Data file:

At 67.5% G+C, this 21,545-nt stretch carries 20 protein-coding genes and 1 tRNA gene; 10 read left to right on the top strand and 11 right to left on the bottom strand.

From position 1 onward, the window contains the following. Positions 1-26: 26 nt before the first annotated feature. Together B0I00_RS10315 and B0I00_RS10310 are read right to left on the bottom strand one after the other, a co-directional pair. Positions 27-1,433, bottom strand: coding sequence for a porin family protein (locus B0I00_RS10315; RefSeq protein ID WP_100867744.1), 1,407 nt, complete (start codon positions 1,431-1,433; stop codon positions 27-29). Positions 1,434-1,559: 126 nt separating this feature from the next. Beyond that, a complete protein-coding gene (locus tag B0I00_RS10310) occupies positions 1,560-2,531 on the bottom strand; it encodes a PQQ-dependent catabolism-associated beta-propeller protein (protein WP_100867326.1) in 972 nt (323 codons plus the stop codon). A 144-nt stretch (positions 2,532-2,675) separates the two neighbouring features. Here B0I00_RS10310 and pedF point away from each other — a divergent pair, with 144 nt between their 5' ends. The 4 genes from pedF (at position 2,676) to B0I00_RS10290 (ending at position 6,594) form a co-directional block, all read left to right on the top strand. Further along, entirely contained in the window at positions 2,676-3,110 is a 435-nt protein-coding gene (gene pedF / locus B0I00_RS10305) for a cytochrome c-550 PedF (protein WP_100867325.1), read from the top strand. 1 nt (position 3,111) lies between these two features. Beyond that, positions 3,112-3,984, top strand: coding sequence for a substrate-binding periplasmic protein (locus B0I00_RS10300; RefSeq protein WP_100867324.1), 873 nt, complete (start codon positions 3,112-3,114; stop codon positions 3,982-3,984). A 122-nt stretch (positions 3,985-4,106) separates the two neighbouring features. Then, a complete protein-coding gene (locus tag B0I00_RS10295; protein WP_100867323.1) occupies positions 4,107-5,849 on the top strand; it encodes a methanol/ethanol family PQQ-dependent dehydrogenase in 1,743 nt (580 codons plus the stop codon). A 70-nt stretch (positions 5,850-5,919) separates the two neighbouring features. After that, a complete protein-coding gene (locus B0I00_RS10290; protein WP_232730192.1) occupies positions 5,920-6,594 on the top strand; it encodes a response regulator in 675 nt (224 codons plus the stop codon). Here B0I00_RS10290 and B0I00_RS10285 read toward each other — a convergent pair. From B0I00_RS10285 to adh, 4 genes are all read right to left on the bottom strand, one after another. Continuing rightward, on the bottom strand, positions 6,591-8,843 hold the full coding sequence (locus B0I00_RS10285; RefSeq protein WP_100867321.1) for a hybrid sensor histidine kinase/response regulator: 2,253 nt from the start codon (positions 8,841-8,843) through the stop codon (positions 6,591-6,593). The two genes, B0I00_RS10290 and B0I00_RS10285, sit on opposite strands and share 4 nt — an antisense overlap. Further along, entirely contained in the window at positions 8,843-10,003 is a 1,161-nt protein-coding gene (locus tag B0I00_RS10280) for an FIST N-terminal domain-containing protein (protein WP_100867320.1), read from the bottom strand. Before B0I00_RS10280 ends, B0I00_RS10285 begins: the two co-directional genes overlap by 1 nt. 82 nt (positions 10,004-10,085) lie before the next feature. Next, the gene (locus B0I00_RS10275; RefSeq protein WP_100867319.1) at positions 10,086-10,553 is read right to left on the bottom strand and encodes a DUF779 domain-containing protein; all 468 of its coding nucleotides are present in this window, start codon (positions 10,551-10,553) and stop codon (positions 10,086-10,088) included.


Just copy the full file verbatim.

At 67.5% G+C, this 21,545-nt stretch carries 20 protein-coding genes and 1 tRNA gene; 10 read left to right on the top strand and 11 right to left on the bottom strand.

From position 1 onward, the window contains the following. Positions 1-26: 26 nt before the first annotated feature. Together B0I00_RS10315 and B0I00_RS10310 are read right to left on the bottom strand one after the other, a co-directional pair. Positions 27-1,433, bottom strand: coding sequence for a porin family protein (locus B0I00_RS10315; RefSeq protein ID WP_100867744.1), 1,407 nt, complete (start codon positions 1,431-1,433; stop codon positions 27-29). Positions 1,434-1,559: 126 nt separating this feature from the next. Beyond that, a complete protein-coding gene (locus tag B0I00_RS10310) occupies positions 1,560-2,531 on the bottom strand; it encodes a PQQ-dependent catabolism-associated beta-propeller protein (protein WP_100867326.1) in 972 nt (323 codons plus the stop codon). A 144-nt stretch (positions 2,532-2,675) separates the two neighbouring features. Here B0I00_RS10310 and pedF point away from each other — a divergent pair, with 144 nt between their 5' ends. The 4 genes from pedF (at position 2,676) to B0I00_RS10290 (ending at position 6,594) form a co-directional block, all read left to right on the top strand. Further along, entirely contained in the window at positions 2,676-3,110 is a 435-nt protein-coding gene (gene pedF / locus B0I00_RS10305) for a cytochrome c-550 PedF (protein WP_100867325.1), read from the top strand. 1 nt (position 3,111) lies between these two features. Beyond that, positions 3,112-3,984, top strand: coding sequence for a substrate-binding periplasmic protein (locus B0I00_RS10300; RefSeq protein WP_100867324.1), 873 nt, complete (start codon positions 3,112-3,114; stop codon positions 3,982-3,984). A 122-nt stretch (positions 3,985-4,106) separates the two neighbouring features. Then, a complete protein-coding gene (locus tag B0I00_RS10295; protein WP_100867323.1) occupies positions 4,107-5,849 on the top strand; it encodes a methanol/ethanol family PQQ-dependent dehydrogenase in 1,743 nt (580 codons plus the stop codon). A 70-nt stretch (positions 5,850-5,919) separates the two neighbouring features. After that, a complete protein-coding gene (locus B0I00_RS10290; protein WP_232730192.1) occupies positions 5,920-6,594 on the top strand; it encodes a response regulator in 675 nt (224 codons plus the stop codon). Here B0I00_RS10290 and B0I00_RS10285 read toward each other — a convergent pair. From B0I00_RS10285 to adh, 4 genes are all read right to left on the bottom strand, one after another. Continuing rightward, on the bottom strand, positions 6,591-8,843 hold the full coding sequence (locus B0I00_RS10285; RefSeq protein WP_100867321.1) for a hybrid sensor histidine kinase/response regulator: 2,253 nt from the start codon (positions 8,841-8,843) through the stop codon (positions 6,591-6,593). The two genes, B0I00_RS10290 and B0I00_RS10285, sit on opposite strands and share 4 nt — an antisense overlap. Further along, entirely contained in the window at positions 8,843-10,003 is a 1,161-nt protein-coding gene (locus tag B0I00_RS10280) for an FIST N-terminal domain-containing protein (protein WP_100867320.1), read from the bottom strand. Before B0I00_RS10280 ends, B0I00_RS10285 begins: the two co-directional genes overlap by 1 nt. 82 nt (positions 10,004-10,085) lie before the next feature. Next, the gene (locus B0I00_RS10275; RefSeq protein WP_100867319.1) at positions 10,086-10,553 is read right to left on the bottom strand and encodes a DUF779 domain-containing protein; all 468 of its coding nucleotides are present in this window, start codon (positions 10,551-10,553) and stop codon (positions 10,086-10,088) included.